Writing Discussion

No answers only questions

Question Everything / Nullius in verba / Take nobody's word for it
Question Everything by Duncan Hull (CC)

I’m reading a historical fantasy now, after having written my own, set in a similar milieu. Now there are big questions spinning around my brain. I know there aren’t any definitive answers, but I think they’re worth asking.

Where do you draw the line between historical fantasy, and fantasy inspired by a historical culture?

If you are writing a historically inspired fantasy, how much history must be preserved, and where can imagination begin without venturing into cultural appropriation or disrespect?

At what point can you actually separate historical cues from the culture they came from? At what point does culture become unrecognizable and becomes something new? Is that possible?

Is it possible to create a world from nothing but your imagination, without (consciously or not) pulling from real world cultures, mythologies, histories, or references?

Would a reader be able to envision or relate to something that didn’t?

Just thinking.

6 Comments

  1. This is very far from anything I’ve ever done (my stuff is set in an alternate past, more or less, but I don’t think of it as “historical” since it was within my lifetime), so I mostly don’t have answers, except for maybe one:

    “Is it possible to create a world from nothing but your imagination, without (consciously or not) pulling from real world cultures, mythologies, histories, or references?”

    Short answer: No, and why would you want to?

    Longer anwer: This might be possible (just might) as a strictly intellectual exercise, or maybe something you could program a computer to produce, but, if you succeeded at all, it would be a stunt, not a work of art. Nobody would care, except academically.

    What is imagination fed by, other than the things you listed? You have your own experiences, yes, but you’ve learned from those experiences by filtering them through the cultures, mythologies, histories, and references.

    1. T. S. Bazelli Author

      That’s a good point about the imagination… and the writer can never be free of their view of the world. Everything comes with a little baggage, and that’s not necessarily a bad thing.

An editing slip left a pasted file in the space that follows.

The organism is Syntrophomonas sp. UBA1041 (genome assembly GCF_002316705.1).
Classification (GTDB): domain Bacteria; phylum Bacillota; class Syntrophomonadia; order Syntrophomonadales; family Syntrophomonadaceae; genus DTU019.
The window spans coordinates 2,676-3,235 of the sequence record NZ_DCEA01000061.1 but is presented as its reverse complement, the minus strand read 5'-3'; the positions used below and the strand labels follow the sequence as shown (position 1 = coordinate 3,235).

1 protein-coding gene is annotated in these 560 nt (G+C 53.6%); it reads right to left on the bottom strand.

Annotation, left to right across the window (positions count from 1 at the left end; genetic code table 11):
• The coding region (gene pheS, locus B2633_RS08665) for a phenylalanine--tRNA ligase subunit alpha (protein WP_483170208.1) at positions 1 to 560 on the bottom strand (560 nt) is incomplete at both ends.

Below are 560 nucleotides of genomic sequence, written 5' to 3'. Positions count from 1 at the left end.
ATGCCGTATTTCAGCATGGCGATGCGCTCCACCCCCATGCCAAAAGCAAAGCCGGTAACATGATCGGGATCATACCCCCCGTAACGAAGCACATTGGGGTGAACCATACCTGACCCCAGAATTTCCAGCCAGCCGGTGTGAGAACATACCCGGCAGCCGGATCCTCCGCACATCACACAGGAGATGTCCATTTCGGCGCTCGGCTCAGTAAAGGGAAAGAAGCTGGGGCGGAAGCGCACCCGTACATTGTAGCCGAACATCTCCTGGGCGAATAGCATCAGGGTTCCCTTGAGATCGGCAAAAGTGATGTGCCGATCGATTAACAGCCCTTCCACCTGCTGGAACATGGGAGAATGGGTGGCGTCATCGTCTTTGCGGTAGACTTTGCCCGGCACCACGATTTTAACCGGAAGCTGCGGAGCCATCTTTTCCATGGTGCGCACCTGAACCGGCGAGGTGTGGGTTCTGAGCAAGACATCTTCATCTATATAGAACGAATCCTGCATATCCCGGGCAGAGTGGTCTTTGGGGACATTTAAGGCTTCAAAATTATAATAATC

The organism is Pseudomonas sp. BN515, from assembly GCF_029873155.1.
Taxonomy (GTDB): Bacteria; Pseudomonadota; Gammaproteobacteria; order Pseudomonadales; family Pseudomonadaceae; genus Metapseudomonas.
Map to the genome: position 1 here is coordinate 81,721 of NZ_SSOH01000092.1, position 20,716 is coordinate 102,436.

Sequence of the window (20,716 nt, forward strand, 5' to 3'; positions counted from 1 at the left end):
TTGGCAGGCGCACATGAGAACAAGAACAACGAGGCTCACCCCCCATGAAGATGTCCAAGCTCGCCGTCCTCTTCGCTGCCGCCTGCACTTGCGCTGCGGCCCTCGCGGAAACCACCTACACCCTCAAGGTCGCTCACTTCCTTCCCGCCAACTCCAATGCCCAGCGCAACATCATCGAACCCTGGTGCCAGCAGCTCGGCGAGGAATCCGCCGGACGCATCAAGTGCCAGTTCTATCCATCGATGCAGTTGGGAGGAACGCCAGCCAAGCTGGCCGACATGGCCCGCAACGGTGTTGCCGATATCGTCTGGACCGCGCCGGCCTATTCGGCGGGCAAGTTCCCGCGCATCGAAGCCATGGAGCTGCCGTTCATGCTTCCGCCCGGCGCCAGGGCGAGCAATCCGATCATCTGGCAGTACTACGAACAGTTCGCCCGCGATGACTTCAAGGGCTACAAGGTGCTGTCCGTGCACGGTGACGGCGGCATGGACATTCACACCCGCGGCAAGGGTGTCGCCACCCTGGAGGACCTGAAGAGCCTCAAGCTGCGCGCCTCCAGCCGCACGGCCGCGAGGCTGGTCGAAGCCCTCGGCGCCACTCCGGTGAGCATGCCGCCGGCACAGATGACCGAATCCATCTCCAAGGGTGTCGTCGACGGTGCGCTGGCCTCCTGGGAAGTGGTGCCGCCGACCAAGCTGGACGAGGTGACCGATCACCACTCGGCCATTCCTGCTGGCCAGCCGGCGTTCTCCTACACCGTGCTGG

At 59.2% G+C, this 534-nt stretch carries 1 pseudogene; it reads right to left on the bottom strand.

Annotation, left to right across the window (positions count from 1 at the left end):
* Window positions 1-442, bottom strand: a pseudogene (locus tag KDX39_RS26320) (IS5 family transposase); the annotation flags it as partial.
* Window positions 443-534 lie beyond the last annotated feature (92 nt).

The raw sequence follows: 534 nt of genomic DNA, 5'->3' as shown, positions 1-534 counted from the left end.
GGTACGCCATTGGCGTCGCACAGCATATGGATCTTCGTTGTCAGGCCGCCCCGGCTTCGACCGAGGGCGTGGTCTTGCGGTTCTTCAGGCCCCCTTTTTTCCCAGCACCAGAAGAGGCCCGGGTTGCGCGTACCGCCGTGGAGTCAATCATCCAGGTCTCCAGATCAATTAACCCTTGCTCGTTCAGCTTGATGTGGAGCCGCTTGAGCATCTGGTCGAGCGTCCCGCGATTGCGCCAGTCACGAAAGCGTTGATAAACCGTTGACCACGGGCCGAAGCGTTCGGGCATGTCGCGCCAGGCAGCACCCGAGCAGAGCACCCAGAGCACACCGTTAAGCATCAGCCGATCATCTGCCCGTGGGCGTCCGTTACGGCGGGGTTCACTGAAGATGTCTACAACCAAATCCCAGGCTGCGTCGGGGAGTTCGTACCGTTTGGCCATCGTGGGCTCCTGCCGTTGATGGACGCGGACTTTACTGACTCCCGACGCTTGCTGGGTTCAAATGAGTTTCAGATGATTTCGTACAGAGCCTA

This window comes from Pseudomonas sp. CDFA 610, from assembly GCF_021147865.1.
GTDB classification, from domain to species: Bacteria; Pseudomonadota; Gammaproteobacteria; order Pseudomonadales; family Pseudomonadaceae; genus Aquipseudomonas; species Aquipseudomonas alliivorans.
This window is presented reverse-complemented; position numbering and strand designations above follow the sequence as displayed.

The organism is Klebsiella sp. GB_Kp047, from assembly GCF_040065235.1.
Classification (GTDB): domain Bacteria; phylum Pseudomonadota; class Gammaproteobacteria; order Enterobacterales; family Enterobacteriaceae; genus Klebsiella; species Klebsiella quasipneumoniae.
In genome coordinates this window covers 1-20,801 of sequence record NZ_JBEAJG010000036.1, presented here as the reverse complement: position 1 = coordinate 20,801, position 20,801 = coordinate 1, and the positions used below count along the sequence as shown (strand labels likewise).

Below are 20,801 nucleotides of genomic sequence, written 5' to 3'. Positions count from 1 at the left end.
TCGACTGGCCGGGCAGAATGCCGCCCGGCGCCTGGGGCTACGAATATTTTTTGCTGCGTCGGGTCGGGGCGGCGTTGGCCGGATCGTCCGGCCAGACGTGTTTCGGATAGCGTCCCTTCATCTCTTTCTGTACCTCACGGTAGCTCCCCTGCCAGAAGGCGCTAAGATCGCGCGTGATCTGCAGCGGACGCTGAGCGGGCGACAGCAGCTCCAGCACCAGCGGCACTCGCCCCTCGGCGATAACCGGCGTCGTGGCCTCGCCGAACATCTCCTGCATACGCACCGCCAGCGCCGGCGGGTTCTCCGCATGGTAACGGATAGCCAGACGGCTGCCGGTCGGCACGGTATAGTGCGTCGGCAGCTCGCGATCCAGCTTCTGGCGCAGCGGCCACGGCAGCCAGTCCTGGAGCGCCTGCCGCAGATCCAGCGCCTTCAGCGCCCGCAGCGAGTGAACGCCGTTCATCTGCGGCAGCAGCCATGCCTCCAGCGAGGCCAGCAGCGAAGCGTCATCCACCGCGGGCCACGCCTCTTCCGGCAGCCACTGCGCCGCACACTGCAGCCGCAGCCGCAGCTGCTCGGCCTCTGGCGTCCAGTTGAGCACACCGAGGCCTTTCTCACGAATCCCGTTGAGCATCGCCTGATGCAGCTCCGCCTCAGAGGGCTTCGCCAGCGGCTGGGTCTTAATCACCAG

2. Good questions. I don’t know that I have good answers for any of these.

    I will say, that for myself, I do borrow from real-world cultures (or, more accurately, my limited understanding of them) as templates or fuel for my imaginary cultures. I very rarely write fantasy set in the real world (and when I do, I most often base the work on places or people with which I am familiar), so I don’t worry as much about how I depict other cultures in the context of how they work in the real world (though I would worry a great deal if I spent more time writing in a setting more like the real world). But I do worry about whether my cultural borrowings in the context of the clearly-fantastical is done well.

    I try to work by this rule: be respectful. Even if I’m doing it wrong, I hope I’m doing it wrong out of the intention to be respectful. And then I’ll write whatever it is I’m going to write. If I did it wrong, or wasn’t properly respectful, I can only hope that some early reader notifies me of that fact before the story has a wider audience. (So far I don’t think that’s been an issue, since nothing I’ve written has found a wider audience.)

    1. T. S. Bazelli Author

      There’s no real right way to do it, but try to be respectful and aware. I was just thinking about a comment someone made about a different book, that it pulled from various Asian cultures as if all were one monolithic entity and hobbling it together into one fictional culture (generally how confused western media portrays it), which is problematic. But, when does too much mixing (of cultures) become problematic if drawing from multiple inspirations? Just more questions…

  3. My writing is an alternative history slant to it, which forces me to study history. But the imagination takes over and I get to ask, “What if?”

    For example, what if Europeans didn’t colonize the Americas?

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